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Jupiter Fly-By and how it has changed

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posted on Dec, 30 2018 @ 08:19 AM
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originally posted by: firerescue
a reply to: BrianFlanders

ITS CALLED BANDWITH ………

Figure the number of pixels per picture, then multiple by 24 or 30 times a second to get a streaming video

Transmitting streaming video at this distance would consume enormous amount of power

Solar cells at this distance are not efficient Probes use radio isotope generators employing decay heat from
Plutonium to power a spacecraft systems

More power means larger heavier spacecraft

Transmission times back to earth take minutes if not hours to arrive


And they talk about sending people to Mars. LOL




posted on Dec, 30 2018 @ 09:19 AM
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a reply to: BrianFlanders

It is rather far away BrianFlanders, like someone else suggested bandwidth limitations and power requirements are the reason the images are transmitted back to Earth in this manner.

The fact that we can return any sort of meaningful complex information at such extended distance is wondrous in itself.



posted on Dec, 30 2018 @ 09:21 AM
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a reply to: BrianFlanders

Mars would be like a day trip compared to Manned travel to Jupiter.

Apples and Oranges buddy.



posted on Dec, 30 2018 @ 12:26 PM
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originally posted by: KansasGirl
So it's solid? Jupiter is a solid mass?


We really don't know, but from the available information it is thought that there is some kind of "core", down there somewhere. Nobody knows how deep it is, nobody knows what it is made of. Because of the pressures, it might be more of a metallic liquid rather than a solid "rock" of material.

But (our best science tells us) it is not just all gas through and through.

I think of all the matter in the form of dust and comets and meteors that enters Jupiters atmosphere for billions of years (Earth alone takes on a few tons of dust everyday just by "plowing right through it" during its path through space) and all that must end up somewhere. Anything that isnt a gas would get sucked into the "core".



posted on Dec, 31 2018 @ 12:46 AM
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motherboard.vice.com/en_us/article/mbdzn3/physicists-discover-how-an-exotic-form-of-ice-grows-at-over-1000-miles-per-hour

motherboard.vice.com...



posted on Dec, 31 2018 @ 03:16 AM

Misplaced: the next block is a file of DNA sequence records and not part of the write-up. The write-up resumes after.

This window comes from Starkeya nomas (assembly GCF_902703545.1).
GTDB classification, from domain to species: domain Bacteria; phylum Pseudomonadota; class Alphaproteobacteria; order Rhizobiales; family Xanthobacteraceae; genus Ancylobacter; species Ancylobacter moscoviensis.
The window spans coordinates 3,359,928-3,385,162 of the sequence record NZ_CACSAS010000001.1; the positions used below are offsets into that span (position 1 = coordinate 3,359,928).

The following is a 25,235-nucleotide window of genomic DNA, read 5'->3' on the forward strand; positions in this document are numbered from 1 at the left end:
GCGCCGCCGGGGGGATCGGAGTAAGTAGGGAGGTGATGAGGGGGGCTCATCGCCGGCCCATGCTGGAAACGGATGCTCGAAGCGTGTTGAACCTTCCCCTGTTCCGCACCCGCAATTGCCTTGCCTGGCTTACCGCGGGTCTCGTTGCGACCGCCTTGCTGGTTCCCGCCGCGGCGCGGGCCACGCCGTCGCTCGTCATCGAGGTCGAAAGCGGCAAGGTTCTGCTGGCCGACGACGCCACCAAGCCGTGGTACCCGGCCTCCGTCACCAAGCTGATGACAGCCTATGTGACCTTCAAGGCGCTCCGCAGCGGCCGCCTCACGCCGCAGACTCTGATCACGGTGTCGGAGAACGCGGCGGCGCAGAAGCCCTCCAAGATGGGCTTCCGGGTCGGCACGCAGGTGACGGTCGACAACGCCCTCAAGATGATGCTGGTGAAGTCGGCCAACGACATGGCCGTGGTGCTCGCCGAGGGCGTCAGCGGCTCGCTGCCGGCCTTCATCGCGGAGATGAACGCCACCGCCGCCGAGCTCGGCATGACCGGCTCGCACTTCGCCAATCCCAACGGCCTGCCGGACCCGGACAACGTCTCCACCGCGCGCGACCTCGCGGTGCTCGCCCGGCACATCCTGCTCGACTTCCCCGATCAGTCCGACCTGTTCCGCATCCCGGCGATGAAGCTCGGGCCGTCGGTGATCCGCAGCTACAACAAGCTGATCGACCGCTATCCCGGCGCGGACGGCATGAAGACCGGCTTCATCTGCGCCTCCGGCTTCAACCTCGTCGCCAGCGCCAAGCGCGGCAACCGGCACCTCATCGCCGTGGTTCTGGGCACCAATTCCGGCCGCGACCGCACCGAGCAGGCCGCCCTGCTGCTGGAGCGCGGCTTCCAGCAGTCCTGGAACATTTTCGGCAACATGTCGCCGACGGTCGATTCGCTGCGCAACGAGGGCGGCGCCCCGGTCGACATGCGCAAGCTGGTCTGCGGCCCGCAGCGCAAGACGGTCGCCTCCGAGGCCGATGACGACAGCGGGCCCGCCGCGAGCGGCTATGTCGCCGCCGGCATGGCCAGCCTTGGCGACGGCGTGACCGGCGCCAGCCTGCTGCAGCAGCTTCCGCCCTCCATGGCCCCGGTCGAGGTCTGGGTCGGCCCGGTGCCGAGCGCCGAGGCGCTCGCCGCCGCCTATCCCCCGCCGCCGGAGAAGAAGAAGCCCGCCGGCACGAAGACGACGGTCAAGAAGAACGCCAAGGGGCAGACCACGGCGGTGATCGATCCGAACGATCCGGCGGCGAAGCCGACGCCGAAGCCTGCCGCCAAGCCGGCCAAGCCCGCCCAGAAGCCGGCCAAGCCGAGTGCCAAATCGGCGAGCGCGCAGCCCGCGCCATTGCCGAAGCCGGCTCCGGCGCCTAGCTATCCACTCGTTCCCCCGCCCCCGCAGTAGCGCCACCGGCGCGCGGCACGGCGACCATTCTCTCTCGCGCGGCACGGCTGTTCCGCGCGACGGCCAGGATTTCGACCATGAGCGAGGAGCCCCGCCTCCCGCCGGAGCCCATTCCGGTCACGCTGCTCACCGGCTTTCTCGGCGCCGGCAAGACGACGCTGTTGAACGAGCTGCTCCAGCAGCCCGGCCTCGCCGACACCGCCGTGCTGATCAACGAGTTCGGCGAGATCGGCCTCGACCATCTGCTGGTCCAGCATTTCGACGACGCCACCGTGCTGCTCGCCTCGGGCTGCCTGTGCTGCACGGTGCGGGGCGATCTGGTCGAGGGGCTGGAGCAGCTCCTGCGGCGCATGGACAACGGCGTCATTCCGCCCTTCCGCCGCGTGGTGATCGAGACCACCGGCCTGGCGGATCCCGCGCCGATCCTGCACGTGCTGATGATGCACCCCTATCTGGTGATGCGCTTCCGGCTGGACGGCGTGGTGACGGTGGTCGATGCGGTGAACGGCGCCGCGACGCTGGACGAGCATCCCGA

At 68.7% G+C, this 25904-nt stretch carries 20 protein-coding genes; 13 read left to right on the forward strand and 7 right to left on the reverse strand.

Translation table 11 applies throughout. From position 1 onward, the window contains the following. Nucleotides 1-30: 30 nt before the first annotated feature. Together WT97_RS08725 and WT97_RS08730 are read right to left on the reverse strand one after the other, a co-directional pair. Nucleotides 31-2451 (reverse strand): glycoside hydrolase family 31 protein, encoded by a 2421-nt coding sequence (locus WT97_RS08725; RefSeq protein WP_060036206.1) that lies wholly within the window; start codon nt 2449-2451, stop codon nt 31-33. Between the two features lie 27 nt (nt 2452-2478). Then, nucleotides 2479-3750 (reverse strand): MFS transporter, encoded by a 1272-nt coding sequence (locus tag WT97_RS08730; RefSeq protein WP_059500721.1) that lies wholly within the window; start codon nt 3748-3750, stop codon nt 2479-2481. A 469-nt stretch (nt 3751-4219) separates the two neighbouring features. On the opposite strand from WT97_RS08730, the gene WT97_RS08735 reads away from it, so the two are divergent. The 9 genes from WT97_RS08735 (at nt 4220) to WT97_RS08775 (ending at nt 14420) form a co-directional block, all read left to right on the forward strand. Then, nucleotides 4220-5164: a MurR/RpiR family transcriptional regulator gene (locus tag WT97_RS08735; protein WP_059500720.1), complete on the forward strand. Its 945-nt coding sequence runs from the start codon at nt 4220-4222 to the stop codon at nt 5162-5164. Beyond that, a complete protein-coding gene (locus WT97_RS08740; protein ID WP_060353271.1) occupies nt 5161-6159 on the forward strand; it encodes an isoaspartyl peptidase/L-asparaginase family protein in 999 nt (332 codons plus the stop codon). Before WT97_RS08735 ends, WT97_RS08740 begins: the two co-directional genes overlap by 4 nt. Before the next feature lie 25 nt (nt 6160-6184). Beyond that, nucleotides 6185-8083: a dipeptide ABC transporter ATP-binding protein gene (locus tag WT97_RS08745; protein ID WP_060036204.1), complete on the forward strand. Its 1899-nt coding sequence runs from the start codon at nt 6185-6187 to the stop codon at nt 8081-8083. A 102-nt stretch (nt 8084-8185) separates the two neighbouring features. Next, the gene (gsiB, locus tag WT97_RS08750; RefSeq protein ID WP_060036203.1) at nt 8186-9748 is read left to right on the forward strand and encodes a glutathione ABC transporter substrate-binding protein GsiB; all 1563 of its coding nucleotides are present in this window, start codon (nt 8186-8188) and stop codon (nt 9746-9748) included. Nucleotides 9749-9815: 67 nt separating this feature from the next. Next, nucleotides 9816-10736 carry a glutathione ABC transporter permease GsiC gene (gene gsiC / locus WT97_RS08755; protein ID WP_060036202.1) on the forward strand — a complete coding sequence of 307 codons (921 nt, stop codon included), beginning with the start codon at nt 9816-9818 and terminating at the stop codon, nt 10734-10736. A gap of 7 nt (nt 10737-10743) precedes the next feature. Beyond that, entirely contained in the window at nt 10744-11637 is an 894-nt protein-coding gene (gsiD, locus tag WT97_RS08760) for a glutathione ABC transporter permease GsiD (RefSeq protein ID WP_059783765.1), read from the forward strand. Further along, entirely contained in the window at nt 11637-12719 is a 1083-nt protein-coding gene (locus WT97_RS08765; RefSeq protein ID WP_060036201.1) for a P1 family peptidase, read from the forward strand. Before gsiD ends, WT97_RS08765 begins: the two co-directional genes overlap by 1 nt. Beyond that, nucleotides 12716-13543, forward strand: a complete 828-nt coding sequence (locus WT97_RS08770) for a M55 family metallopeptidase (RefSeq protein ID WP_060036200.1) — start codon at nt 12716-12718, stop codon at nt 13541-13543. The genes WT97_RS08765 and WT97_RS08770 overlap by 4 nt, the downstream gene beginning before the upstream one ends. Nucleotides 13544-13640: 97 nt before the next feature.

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originally posted by: FlyingFox
motherboard.vice.com/en_us/article/mbdzn3/physicists-discover-how-an-exotic-form-of-ice-grows-at-over-1000-miles-per-hour

motherboard.vice.com...

Are you saying there could be exotic ice deep within Jupiter?



posted on Dec, 31 2018 @ 09:06 AM
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originally posted by: FlyingFox
en.wikipedia.org/wiki/Ice_VII

en.wikipedia.org...



Is that anything like Kurt Vonnegut's fictional "Ice-Nine"? I hope not.



edit on 12/31/2018 by Soylent Green Is People because: (no reason given)



posted on Dec, 31 2018 @ 09:21 AM
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a reply to: LookingAtMars

If we only had such a wonderful flyby of the earth...




posted on Dec, 31 2018 @ 02:52 PM
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a reply to: zatara

Have you seen the HD videos from the ISS. They are amazing also. Just do a search for ISS.

High Definition Earth-Viewing System (HDEV)



posted on Jan, 1 2019 @ 07:32 AM
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This ^^

Also, ISS astronauts set the cameras up to take time-lapse photos, and people like Sean Doran assemble them into a video, or even use processing techniques to recreate a real-time video:



www.youtube.com...

Latest ISS photos: eol.jsc.nasa.gov...
edit on 1-1-2019 by wildespace because: (no reason given)



posted on Jan, 1 2019 @ 08:51 AM
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originally posted by: andy06shake
a reply to: BrianFlanders

Mars would be like a day trip compared to Manned travel to Jupiter.

Apples and Oranges buddy.


Quite right.

At its closest distance to Earth, Mars is about 35 million miles away. Jupiter at its closest distance is about 365 million miles from Earth. That's more than 10 times further away.

And those distances don't really tell the story of how far a spacecraft needs to go to get there because of the path a craft actually takes is more like getting into an elliptical orbit around the Sun the will eventually cross with Mars or Jupiter. That elliptical path makes for a much farther distance. That path is call a Hohmann Transfer Orbit (click for link) and is used because we don't have spacecraft with the fuel capacity to go straight to Mars or Jupiter.

It would take far more fuel to go the shorter straight to a planet than it does to take the long elliptical path. That's because of the angular momentum a spacecraft has when it leaves Earth -- momentum given to it by the Earth, which is moving at 65,000 mph as it orbits the Sun.

Instead of trying to work against that momentum and go straight to Mars or Juiter (which requires lots of fuel), we choose to work with that momentum and partially us the orbital path given to it by the orbit of Earth.


edit on 1/1/2019 by Soylent Green Is People because: (no reason given)




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